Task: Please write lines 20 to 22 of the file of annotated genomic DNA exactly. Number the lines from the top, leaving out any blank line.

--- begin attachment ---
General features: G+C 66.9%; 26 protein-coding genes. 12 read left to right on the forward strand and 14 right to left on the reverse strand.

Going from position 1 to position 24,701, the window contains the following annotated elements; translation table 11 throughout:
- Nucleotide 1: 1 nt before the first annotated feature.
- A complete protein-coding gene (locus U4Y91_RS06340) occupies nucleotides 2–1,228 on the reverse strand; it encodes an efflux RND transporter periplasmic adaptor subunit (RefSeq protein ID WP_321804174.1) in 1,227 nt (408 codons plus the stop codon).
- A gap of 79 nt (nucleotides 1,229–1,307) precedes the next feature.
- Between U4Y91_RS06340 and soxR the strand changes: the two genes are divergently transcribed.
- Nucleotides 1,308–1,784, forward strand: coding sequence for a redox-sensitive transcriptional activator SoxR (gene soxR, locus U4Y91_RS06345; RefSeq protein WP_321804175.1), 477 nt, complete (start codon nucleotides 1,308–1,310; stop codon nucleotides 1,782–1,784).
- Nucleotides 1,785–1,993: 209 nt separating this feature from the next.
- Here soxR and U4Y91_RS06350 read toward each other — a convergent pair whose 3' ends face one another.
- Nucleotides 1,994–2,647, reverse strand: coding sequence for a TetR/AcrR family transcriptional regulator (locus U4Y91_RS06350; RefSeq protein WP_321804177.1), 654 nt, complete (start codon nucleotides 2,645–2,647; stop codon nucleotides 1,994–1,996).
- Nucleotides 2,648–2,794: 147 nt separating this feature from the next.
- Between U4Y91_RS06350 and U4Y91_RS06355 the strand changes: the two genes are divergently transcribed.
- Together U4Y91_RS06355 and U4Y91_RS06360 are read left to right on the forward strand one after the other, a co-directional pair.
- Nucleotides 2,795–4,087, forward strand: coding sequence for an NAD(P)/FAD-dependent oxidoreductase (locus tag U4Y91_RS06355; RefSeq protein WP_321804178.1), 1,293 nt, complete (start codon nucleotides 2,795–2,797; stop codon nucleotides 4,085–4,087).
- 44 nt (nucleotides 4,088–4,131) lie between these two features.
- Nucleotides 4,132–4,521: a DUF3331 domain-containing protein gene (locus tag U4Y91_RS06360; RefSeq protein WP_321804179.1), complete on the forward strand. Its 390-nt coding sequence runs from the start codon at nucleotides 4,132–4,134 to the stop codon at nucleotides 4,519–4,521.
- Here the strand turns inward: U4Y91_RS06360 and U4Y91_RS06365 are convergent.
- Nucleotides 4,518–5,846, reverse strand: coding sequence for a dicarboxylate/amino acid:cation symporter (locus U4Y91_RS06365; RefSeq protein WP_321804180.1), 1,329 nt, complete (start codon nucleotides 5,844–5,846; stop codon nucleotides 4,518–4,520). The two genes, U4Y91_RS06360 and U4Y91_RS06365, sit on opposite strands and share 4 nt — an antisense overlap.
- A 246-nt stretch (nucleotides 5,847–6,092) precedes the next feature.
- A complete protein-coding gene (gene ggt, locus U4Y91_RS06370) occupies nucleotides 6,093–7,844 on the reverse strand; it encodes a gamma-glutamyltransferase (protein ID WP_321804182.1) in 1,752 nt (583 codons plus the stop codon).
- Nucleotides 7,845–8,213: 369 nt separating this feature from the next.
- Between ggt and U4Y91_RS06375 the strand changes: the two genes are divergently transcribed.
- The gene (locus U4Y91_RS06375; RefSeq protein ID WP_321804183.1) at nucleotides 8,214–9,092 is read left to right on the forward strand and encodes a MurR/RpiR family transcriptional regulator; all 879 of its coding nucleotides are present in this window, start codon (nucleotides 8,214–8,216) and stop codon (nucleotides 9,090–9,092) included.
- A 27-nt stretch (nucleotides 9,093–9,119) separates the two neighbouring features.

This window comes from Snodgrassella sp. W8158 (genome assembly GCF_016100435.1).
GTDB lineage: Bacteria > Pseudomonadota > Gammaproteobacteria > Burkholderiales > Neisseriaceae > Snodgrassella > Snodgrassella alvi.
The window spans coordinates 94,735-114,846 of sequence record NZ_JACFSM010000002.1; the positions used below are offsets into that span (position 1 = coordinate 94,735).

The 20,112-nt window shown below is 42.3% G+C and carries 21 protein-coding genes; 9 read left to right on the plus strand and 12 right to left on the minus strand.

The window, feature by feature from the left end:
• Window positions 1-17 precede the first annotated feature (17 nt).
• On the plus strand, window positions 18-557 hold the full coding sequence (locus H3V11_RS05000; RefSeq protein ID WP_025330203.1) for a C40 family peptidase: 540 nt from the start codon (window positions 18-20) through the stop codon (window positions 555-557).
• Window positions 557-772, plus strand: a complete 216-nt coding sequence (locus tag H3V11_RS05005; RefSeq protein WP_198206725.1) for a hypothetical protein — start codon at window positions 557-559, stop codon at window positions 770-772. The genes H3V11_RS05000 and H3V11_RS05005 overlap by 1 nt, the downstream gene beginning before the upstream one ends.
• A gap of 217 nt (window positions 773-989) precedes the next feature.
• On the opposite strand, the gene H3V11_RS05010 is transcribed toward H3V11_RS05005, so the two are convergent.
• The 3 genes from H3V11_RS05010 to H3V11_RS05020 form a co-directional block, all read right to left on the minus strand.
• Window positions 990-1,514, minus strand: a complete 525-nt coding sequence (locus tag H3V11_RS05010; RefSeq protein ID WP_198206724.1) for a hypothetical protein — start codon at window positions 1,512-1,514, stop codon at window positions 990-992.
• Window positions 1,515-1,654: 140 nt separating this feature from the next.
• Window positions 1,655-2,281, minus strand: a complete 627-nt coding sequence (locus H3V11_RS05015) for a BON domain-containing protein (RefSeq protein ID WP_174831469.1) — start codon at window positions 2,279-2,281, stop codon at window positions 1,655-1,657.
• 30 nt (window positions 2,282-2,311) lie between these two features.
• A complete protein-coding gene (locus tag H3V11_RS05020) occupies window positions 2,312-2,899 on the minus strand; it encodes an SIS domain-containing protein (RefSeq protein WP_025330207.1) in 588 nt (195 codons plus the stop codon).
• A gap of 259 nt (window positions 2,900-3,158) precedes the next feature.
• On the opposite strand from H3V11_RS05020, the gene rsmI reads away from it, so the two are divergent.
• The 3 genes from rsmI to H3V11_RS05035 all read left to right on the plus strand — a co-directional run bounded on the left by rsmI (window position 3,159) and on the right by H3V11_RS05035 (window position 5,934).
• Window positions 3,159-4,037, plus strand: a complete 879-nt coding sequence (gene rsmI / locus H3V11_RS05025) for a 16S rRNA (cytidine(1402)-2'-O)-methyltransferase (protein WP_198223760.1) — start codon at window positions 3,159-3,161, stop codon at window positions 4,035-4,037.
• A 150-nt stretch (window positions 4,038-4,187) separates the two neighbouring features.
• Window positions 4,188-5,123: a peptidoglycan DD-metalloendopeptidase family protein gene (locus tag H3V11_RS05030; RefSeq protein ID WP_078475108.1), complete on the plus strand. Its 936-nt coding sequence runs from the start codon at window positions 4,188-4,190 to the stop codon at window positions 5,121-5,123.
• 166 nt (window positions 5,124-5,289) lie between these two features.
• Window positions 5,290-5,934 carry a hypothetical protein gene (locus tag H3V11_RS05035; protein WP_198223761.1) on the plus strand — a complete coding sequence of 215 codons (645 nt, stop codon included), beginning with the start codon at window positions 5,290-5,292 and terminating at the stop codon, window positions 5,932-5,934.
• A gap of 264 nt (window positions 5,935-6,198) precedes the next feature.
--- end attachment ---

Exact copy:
- A complete protein-coding gene (gene ggt, locus U4Y91_RS06370) occupies nucleotides 6,093–7,844 on the reverse strand; it encodes a gamma-glutamyltransferase (protein ID WP_321804182.1) in 1,752 nt (583 codons plus the stop codon).
- Nucleotides 7,845–8,213: 369 nt separating this feature from the next.
- Between ggt and U4Y91_RS06375 the strand changes: the two genes are divergently transcribed.